A recurring topic in our conversations with independent filmmakers is how personal/passion projects have either launched, sustained, or saved their careers. For some people, like Hunter Hampton, personal projects have kept them from jumping off a creative cliff. For others, like Khalid Mohtaseb, passion projects have become a surprisingly effective marketing strategy. We don’t think there’s a “wrong way” to approach passion projects. But after having dozens of these conversations, the conclusion we’ve drawn is that passion projects, in whatever form, are an essential part of a creative lifestyle and an even more essential part of a creative career.
Learning a craft is never easy, and there aren’t any shortcuts. As we’ve talked with filmmakers over the past few months, one question we always ask is “How did you learn how to do what you do?” Sometimes it feels like that’s the only question that really matters, and yet it’s usually the most difficult one to answer. While only some of the people we interviewed attended film school (and even fewer finished), all of these filmmakers are self-taught in their own way. Meaning, filmmaking is something they internalize—they’re constantly learning, discovering, and working it out for themselves. Just in time for the holidays, we’ve compiled a smorgasbord of insights into the benefits of a formal versus a not-so-formal film education. Salud!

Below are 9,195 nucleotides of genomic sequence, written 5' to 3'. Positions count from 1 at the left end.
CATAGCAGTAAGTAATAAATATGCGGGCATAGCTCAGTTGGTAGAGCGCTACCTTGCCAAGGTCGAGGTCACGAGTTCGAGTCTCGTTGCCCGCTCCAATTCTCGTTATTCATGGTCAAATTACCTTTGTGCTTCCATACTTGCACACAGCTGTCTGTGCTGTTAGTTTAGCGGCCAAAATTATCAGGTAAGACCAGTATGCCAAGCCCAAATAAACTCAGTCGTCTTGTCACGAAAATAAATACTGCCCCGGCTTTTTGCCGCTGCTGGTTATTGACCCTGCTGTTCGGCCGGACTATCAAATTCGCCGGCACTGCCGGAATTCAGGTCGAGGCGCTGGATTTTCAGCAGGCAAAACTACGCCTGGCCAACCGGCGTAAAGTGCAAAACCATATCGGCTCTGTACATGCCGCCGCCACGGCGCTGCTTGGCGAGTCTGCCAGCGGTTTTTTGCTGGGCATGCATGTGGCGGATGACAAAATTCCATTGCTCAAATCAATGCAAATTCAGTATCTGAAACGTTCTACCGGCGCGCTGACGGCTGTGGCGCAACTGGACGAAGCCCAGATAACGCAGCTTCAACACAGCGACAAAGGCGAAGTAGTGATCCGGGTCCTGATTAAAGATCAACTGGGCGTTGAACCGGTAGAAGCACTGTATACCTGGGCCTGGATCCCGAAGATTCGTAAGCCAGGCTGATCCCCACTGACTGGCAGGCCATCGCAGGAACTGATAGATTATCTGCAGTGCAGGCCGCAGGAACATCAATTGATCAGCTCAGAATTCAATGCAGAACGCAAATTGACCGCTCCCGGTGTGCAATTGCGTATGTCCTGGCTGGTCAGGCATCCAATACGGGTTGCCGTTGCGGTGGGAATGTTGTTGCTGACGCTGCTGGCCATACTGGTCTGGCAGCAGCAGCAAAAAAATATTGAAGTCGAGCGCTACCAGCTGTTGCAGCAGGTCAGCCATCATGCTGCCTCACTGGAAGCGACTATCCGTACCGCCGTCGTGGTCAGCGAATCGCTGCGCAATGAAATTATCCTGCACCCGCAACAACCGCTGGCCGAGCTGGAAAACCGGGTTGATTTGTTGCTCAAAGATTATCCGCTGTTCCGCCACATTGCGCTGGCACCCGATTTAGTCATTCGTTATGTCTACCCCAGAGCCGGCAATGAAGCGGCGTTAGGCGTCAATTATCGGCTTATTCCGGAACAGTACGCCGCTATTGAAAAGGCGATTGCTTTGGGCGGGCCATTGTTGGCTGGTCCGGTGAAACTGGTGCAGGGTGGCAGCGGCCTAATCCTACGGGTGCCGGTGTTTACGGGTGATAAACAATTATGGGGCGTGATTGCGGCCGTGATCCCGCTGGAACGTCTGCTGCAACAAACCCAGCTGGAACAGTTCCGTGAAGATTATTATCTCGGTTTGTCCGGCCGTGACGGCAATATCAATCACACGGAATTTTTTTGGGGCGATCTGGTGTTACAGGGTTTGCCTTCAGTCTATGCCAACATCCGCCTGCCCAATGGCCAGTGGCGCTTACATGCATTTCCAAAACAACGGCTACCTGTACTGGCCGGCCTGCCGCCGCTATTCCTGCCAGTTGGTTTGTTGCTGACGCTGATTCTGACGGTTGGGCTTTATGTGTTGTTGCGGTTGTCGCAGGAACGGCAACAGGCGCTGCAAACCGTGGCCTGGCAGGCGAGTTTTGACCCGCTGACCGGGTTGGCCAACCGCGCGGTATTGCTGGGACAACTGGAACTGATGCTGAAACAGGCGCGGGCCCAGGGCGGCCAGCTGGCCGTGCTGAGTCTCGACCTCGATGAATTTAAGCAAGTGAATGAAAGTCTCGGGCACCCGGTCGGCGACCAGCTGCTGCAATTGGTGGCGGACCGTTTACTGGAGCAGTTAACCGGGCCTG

Every project comes with its own lessons. There are lessons in failure and success, lessons in easy clients and difficult clients, and lessons in not being able to drum up any projects at all. Some of the most important lessons, though, come when we make projects for ourselves ⎯ passion projects. When left to our own devices, we have the chance to discover what we really have to offer, what we value, what we believe good work actually means. The lessons we learn by making passion projects have the ability to affect every aspect of our work, from the clients we choose to the stories we tell. Often, that’s worth the cost of production alone (whether that’s dollars, or simply the time spent by the people producing it).
One question that always comes up when we’re talking to filmmakers is how they got started making films. We love hearing about the first time someone picked up a camera, the first time they attempted to tell a story, the first time they saw their ideas come to life. There’s something important about remembering those early days. As the years go on and your hobby becomes your career, it’s easy to lose sight of what drew you to this work in the first place.